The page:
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Microphone Help

Discussion in 'Microphones' started by JamesFaust, Sep 26, 2009.

  1. JamesFaust

    JamesFaust Guest

    I'm currently in the market for large diaphragm condenser... my budget is about 1k although i don't want to spend what i don't have to. I've been looking at the Shure KSM44 and it seems to be the a good choice. Is there any other one's I should look at. I'm planning on going in and testing them in the next week and i want to know what my options are. Please let me know I'm using it primarily for Vocal recording although it would be nice to have something that worked well for acoustic as well.

    ~ J Faust
  2. apstrong

    apstrong Active Member

    You may also wish to try a large diaphragm dynamic, like the Heil PR30 or PR40. Considerably less money, less fragile than a condensor too, and can do a very good job on vocals, depending on the vocalist I'm told, but also good for things like kick and bass (pr40), acoustic guitar (both) and a wide range of other acoustic instruments. I have the 40, and I'm experimenting with it this week so I can't say too much about it yet, but if you're going in to test mics, give them a shot, nothing to lose.
  3. rockstardave

    rockstardave Active Member

    thats terrible advice.
  4. moonbaby

    moonbaby Mmmmmm Well-Known Member

    "Terrible advice"...a PR-40 or PR-30...really???
    Nobody here (so far) has qualified the situation. First off, is this mic going to be used in a live environment or in a recording rig? If it's a live scenario of any type, I'd skip the LDC route altogether (but what do I know, I used a pair of KSM27's on a nice Kawai grand last night at a jazz recital...). What "acoustic" sources are we talking about, anyway?
    If it's in a recording environment, LDC's are nice IF the room is decent. Otherwise, the off-axis pick-up of a sensitive mic like that is going to make all of the sources sound like CRAP because it will pick up the bad reflections of the room. Keep in mind that the multiple patterns on the KSM44 will aggravate this (and the 44 IS a very nice mic, just not appropriate in a bedroom or garage studio type of environment).
    For acoustic instruments like guitars,mandolins, upright piano, etc., check out an SDC like a Shure SM81, a Rode NT55, or an A-T AT4041. SDC's have much less off axis coloration, which comes in handy in a less-than-friendly room, and they provide greater detail to the sound of the instrument. If the acoustic instrument(s) are something else (like horns, bagpipes, upright bass, blah-blah-blah), let us know, there are better choices for those.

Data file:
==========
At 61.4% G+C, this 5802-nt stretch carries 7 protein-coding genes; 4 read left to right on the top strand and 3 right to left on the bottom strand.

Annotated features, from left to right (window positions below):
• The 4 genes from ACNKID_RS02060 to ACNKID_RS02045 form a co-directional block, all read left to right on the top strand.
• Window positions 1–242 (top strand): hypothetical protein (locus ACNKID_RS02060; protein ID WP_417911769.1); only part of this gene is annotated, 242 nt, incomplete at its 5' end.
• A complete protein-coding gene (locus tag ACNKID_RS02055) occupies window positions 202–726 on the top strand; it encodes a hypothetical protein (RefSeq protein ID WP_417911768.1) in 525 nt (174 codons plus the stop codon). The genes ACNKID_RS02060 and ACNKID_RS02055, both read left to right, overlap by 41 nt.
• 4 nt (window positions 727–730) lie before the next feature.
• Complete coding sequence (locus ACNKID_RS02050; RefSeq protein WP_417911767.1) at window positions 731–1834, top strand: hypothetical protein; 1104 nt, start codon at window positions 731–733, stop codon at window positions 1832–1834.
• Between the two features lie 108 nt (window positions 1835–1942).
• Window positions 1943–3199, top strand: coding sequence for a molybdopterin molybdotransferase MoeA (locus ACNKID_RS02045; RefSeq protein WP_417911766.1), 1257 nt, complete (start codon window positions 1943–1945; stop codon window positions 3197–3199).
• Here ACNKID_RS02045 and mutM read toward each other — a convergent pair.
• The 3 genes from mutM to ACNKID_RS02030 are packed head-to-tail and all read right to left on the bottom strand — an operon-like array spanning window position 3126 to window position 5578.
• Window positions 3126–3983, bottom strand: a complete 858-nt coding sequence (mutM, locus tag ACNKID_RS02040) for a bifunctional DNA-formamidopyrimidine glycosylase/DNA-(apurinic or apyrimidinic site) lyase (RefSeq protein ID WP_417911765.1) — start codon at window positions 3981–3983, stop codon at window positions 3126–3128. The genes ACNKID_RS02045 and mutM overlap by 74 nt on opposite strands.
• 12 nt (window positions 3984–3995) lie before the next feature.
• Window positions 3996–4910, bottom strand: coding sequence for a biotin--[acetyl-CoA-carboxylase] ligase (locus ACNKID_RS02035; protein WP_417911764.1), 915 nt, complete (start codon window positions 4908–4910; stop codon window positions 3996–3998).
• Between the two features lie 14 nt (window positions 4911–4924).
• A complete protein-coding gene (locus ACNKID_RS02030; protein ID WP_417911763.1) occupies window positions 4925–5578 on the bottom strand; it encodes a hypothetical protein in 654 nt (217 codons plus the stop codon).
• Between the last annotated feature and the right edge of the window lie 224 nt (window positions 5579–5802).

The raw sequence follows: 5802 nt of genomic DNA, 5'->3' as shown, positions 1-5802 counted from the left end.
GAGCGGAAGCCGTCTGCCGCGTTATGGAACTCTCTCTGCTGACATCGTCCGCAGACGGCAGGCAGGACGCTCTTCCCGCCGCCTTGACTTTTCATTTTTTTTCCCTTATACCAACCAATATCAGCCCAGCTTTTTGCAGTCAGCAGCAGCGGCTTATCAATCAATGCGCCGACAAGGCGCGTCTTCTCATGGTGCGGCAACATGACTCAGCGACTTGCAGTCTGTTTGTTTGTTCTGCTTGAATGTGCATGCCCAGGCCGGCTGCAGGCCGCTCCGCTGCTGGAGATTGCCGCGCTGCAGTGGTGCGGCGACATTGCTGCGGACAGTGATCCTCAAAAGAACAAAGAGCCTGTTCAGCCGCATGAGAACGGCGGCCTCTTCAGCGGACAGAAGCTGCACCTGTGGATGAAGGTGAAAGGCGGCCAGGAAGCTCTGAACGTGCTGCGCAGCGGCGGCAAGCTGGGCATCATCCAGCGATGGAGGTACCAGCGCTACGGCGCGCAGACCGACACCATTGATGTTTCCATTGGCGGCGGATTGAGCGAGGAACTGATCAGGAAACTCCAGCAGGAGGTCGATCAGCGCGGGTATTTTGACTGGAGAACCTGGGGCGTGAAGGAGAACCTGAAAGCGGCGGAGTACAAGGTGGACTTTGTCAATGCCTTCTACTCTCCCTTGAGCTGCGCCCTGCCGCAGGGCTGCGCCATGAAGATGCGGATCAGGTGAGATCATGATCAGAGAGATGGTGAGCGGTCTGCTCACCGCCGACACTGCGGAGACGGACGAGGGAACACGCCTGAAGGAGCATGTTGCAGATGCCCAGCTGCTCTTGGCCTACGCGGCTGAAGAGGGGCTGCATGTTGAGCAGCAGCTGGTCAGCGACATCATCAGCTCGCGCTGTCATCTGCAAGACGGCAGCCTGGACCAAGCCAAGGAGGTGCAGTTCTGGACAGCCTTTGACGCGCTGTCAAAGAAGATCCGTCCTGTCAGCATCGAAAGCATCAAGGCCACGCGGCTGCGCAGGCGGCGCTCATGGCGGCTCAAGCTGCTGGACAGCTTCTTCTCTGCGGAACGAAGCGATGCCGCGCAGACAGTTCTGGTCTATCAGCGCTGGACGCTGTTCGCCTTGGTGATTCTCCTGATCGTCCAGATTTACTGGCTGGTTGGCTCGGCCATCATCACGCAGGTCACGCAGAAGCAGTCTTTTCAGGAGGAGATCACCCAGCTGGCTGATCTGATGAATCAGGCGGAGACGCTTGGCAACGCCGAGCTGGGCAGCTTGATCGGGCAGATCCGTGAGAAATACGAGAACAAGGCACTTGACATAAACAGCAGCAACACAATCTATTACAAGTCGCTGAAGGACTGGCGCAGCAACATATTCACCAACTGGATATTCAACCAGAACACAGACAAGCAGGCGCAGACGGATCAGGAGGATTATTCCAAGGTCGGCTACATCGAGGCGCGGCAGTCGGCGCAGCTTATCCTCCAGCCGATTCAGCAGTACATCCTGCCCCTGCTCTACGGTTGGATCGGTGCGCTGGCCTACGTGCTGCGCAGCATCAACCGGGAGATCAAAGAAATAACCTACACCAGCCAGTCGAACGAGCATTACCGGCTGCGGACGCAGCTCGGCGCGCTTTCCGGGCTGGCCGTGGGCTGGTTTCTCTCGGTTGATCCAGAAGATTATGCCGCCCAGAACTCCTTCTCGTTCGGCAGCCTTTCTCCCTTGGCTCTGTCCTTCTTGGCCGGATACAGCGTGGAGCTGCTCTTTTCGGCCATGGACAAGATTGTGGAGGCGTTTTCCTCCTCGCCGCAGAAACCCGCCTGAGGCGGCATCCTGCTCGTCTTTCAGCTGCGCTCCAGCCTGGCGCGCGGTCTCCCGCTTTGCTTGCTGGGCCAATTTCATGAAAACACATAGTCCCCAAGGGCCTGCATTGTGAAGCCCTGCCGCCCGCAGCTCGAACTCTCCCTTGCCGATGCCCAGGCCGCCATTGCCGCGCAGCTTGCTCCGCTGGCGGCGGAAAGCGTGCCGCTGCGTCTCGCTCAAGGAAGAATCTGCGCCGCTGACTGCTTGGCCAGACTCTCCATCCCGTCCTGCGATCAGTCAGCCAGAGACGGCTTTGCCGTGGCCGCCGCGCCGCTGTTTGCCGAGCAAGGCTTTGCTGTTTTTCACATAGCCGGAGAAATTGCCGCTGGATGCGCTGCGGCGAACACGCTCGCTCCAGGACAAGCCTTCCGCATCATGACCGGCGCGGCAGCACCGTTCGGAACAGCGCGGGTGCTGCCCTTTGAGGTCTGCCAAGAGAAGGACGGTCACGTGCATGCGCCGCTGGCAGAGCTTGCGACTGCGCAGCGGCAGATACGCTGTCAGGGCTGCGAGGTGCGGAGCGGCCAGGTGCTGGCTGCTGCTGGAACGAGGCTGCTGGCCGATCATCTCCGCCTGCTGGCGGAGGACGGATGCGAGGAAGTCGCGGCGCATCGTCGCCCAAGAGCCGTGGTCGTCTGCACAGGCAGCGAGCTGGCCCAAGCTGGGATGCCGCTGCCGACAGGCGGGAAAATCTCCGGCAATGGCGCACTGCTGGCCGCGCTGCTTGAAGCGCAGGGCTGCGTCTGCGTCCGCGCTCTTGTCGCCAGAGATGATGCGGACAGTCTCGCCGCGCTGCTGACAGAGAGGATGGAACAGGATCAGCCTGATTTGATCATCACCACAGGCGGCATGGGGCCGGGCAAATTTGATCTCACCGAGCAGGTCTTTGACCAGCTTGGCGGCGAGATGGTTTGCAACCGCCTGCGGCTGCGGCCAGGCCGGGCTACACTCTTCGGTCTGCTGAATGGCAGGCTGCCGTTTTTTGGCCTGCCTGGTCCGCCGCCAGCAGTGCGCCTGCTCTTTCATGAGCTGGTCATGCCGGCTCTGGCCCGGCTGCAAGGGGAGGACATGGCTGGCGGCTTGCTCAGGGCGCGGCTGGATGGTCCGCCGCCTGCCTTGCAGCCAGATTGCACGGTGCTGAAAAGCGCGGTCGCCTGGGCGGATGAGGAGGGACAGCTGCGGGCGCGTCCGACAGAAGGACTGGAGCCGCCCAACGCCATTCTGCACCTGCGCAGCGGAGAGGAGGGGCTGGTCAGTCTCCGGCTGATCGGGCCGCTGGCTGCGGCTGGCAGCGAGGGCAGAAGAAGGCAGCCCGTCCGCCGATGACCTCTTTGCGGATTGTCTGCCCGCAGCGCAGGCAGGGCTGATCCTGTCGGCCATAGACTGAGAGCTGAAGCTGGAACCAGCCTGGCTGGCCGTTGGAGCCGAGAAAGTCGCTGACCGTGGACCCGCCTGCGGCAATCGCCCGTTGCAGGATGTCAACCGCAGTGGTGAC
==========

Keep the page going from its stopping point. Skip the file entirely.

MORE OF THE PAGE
For vocals, will this be for a male or female...or both? I have a pair each of the PR-40 and PR-30 (plus a PR-35). PR-40's are great on a deep male voice (and kick drum, as was previously mentioned), but not on a delicate, breathy female's voice. Both the PR-30 and the PR-35 are good on a reasonably strong vocal, either gender. The E-V RE-20 (or RE-27, which is a tad brighter and more sensitive) is a great vocal (or anything else) mic because it has a very tight pattern (minimizes the room). It also has no proximity effect, this may or may not help you. Some vocalists need that bass fattening when they get close-up, some don't.
    If you are dealing with a breathy chick jazz singer (think Diana Krall), and you want detail without the room, then a Shure Beta 87. If you're a metalhead with leather lungs, the Shure SM7 is a better choice.
    Have I confused you enough? GOOD :lol:
    Give us some more info, OK? Peace.
  5. djmukilteo

    djmukilteo Well-Known Member

    Studio Projects, Mojave Audio
  6. apstrong

    apstrong Active Member

    "Go light your pants on fire" is terrible advice. "Put your tongue on that wire to see if it's live" is terrible advice. All I did was suggest he try something different and see what happens. At no cost. I'm fairly sure that trying something a little different without actually spending any money isn't really that terrible, but I could be wrong. After all, that's how the first guy who ate a handful of bees got into so much trouble.

    ps. Don't light your pants on fire. Or eat bees.
  7. moonbaby

    moonbaby Mmmmmm Well-Known Member

    I meant to add this. When you go in to do the testing, don't get fooled by what mic is "louder" or "brighter" on your voice. Try to go into an area that is quiet. You want to hear the residual noise of the mic. If the store is a GC, have them set you up in the glassed-in control room they have. Use a pair of headphones you can trust (Sennheiser HD280, Sony MDR's, etc). Listen to how much of the equipment noise in the room the mic picks up. Compare that.
    Take a ring of house/car keys with you. Ones that jingle-jangle a LOT. Rattle them at the mic- the front, the sides, the back- of the mic (if the mic is multi-pattern, put it in cardioid). Listen carefully to the changes in TONE of the jingling. If the jingling becomes noticeably duller as you move the keys to the sides/back of the mic (it should get less loud, that's ALL), that can indicate poor off axis response. Not good in a "normal" (read:untreated) room.
    Finally, ask them what their return policy is ON MICROPHONES. In many states, there are "health laws" that the dealer will cite to refuse returning a mic. Kind of BS, but be forewarned...
  8. Davedog

    Davedog Distinguished Member

    As always....sage advice from another 'Olde Guy'....Moon is so right on about this.

    Ambiguity in describing your situation leads to this sort of generalization about which is best.....or not....

    At a grand, you have a LOT of choices. If you're going to guitarmart, then realize that there are different markups on different manufacturers and the sales guys commissions will vary accordingly.